Did the Mithraists Inhale? - A Technique for Theurgic Ascent in the Mithras Liturgy, the Chaldaean Oracles, and some Mithraic Frescoes

Painting in the Barberini Mithraeum

Article Abstract

Mithraism may have incorporated Neoplatonic ideas into its religious practices. Some scholars, such as Turcan, would question the relevance of any of the Neoplatonic testimonies to pure Mithraic cult practices, but recent analyses of Mithraic monuments have shown increasing evidence for the convergence of Neoplatonic ideas with the practices of Mithraism. The image of ascent from the world of genesis on the sun's ray provides a link between Mithraic iconography and the theurgic practices in the Chaldaean Oracles and the so-called Mithras Liturgy.

Although the correspondence between the cosmology and theology of the Mithras Liturgy and of the Chaldaean Oracles indicates some connection between the two, the theurgic techniques of ritual ascent provide the most striking parallel between the Mithras Liturgy and the Chaldaean Oracles. In both, the magician leaves the material world behind and ascends on the rays of the sun to a meeting or sustasis with the god. The parallels in the ritual techniques of ascent and even the technical terminology used to described the ascent indicate a close connection between the ritual in the Mithras Liturgy and the theurgic practices referred to in the Chaldaean Oracles.

The magician in the Mithras Liturgy raises himself to the world of the gods through the inhaling of pneuma (539-541, 629), and the sun rays are the path by which the pneuma from the divine realm comes down to the magician. Although the references to this ritual practice are brief in the Mithras Liturgy, they are clearly the primary means of ascent, since no other mode of ascent is ever mentioned. That this ascent by inhaling pneuma is also the central ritual action in the Chaldaean Oracles is made clear by some of the surviving fragments (e.g., 123, 124). The rays of the sun are the connective pathway by which the Chaldaean theurgist rises to the heights, and the theurgist must travel on the light of these rays to ascend. In the Chaldaean Oracles, the process of the ascent is thus accomplished in the same manner as in the Mithras Liturgy.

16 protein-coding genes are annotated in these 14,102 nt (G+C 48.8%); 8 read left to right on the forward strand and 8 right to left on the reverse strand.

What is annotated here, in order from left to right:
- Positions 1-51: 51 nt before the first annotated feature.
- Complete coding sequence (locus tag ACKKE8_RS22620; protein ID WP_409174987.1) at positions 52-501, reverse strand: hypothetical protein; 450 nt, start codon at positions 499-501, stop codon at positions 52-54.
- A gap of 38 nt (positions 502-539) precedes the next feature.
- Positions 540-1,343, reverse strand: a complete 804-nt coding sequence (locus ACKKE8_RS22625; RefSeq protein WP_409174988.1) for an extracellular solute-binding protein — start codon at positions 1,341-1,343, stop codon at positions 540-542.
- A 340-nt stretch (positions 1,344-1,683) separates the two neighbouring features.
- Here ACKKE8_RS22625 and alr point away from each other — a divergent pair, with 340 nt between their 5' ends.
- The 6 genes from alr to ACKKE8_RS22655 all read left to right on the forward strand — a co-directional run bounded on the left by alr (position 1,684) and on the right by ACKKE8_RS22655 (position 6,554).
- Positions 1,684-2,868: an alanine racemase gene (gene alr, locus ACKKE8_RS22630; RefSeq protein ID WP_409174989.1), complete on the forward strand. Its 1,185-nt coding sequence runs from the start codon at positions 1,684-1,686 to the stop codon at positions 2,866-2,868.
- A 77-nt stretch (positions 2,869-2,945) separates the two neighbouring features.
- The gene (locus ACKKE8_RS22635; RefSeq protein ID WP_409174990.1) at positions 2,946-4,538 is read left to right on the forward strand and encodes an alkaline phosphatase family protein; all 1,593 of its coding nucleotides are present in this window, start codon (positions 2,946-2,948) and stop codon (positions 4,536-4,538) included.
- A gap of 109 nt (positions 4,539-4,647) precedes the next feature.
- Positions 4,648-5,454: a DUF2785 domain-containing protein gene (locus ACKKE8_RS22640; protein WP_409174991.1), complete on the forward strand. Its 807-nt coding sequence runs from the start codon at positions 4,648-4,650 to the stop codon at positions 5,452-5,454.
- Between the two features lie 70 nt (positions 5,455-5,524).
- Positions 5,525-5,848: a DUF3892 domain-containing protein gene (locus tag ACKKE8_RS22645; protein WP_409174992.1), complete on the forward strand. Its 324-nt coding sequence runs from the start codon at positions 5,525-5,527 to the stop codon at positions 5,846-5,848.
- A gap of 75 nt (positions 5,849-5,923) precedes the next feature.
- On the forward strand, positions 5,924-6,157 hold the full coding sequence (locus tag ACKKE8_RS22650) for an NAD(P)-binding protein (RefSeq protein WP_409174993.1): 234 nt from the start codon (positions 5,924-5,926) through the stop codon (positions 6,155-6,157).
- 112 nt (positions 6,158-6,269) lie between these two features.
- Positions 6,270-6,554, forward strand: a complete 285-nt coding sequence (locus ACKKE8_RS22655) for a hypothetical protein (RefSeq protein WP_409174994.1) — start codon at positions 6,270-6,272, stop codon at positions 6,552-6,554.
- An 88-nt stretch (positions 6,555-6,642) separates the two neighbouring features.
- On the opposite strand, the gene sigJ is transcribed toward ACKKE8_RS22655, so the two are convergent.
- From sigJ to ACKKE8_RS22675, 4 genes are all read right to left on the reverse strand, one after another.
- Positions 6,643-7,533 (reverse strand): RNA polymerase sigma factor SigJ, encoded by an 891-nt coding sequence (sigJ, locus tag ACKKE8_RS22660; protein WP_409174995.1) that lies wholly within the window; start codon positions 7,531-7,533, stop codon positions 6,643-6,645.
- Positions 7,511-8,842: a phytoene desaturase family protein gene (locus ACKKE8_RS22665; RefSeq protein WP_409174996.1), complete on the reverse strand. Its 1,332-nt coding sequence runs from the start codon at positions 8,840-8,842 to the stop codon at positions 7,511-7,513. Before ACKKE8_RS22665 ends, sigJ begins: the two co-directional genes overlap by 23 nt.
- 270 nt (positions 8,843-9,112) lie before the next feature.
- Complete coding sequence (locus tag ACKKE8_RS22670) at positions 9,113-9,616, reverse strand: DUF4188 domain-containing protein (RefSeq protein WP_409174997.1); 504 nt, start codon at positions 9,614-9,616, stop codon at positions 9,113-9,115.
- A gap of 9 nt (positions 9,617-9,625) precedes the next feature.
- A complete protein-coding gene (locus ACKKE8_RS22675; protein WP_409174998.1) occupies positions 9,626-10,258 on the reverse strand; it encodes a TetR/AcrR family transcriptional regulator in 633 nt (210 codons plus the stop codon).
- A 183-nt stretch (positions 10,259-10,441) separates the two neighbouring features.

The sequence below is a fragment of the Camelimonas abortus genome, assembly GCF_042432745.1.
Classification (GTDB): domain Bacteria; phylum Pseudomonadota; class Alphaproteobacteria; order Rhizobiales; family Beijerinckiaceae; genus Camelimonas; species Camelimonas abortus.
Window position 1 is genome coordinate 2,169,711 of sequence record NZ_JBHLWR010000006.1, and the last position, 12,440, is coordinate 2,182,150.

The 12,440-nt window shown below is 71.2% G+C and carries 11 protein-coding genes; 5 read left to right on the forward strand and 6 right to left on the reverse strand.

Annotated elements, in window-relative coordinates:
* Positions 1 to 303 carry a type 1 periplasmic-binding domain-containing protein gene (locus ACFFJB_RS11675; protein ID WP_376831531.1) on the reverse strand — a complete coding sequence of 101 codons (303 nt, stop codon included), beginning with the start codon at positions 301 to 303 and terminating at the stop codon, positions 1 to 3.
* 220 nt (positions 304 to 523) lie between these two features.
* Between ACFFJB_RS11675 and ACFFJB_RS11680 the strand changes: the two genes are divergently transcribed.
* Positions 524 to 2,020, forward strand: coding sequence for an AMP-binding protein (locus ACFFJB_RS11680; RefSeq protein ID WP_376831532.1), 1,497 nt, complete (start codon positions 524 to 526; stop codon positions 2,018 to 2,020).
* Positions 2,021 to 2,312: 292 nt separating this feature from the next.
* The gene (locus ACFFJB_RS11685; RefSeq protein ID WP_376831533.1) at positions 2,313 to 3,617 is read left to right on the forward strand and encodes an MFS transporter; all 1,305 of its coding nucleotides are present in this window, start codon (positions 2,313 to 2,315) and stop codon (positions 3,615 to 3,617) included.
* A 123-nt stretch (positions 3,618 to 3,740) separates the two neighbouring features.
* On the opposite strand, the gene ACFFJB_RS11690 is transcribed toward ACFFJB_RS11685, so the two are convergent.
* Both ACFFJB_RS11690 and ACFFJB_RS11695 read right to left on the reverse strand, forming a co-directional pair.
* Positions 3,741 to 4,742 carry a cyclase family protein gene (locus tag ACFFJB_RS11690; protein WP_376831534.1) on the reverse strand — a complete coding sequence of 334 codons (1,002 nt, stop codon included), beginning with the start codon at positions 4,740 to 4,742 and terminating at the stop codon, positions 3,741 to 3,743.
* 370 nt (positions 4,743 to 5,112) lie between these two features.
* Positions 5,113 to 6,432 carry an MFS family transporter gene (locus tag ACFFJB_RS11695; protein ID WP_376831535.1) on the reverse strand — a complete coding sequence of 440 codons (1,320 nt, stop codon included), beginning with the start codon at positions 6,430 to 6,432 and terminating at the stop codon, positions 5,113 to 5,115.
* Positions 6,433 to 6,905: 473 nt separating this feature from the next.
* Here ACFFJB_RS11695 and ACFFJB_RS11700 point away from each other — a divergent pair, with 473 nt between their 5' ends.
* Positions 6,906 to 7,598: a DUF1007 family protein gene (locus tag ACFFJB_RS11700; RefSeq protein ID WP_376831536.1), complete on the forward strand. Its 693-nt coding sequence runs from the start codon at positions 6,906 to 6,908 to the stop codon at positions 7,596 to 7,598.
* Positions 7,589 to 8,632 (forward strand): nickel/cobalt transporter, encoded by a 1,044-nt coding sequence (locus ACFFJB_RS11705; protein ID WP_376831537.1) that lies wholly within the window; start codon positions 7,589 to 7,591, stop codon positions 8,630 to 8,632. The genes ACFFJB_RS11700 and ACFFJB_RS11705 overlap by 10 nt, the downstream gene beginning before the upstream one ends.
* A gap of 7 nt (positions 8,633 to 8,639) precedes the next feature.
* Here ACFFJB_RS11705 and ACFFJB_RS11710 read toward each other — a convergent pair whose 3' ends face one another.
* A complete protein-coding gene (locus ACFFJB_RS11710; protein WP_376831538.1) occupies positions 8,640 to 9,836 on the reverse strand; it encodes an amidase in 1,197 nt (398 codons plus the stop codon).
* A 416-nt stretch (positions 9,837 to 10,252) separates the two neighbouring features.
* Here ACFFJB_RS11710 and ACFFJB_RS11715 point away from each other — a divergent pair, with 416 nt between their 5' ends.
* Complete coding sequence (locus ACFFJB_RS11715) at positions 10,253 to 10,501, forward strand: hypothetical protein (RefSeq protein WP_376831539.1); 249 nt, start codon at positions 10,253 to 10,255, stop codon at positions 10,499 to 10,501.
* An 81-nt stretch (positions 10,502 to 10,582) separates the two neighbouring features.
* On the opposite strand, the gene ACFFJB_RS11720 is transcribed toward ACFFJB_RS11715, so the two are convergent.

Beck's analysis of the Barberini fresco, CIMRM 390, suggests a parallel between the theurgic ascent of the Mithras Liturgy and the cult practices of Mithraism. The fresco depicts the familiar Mithraic tauroctony surrounded by the zodiac, and the sun in the left hand corner sends a ray down to Mithras, passing through both the sign of Capricorn and the torch of Cautes. Beck compares this symbolism with Porphyry's account in the Cave of the Nymphs (23-4), in which Capricorn and Cautes are linked to apogenesis, the ascent of the soul from the material world. The parallel between the idea of the ascent on the sun's ray in Porphyry and in the Barberini fresco suggests that this link between the sun's ray and apogenesis had a place in Mithraism. Beck does not link this concept with the theurgical practices of the Mithras Liturgy and the Chaldaean Oracles, but it seems that this feature of the Mithras Liturgy, the ritual technique of ascent on the rays of the sun, has some basis in the cult ideology of Mithraism.

This evidence calls for a re-evaluation of the status of the Mithras Liturgy with regard to the Mysteries of Mithras, as well as a re-evaluation of the connections between the Neoplatonists and Mithraism. Not only does the Mithras Liturgy show close parallels with the ritual practices, cosmology, and theology of the Chaldaean Oracles, but the ascent on the rays of the sun common to both has strong parallels within the evidence remaining for the practices of Mithraic cult.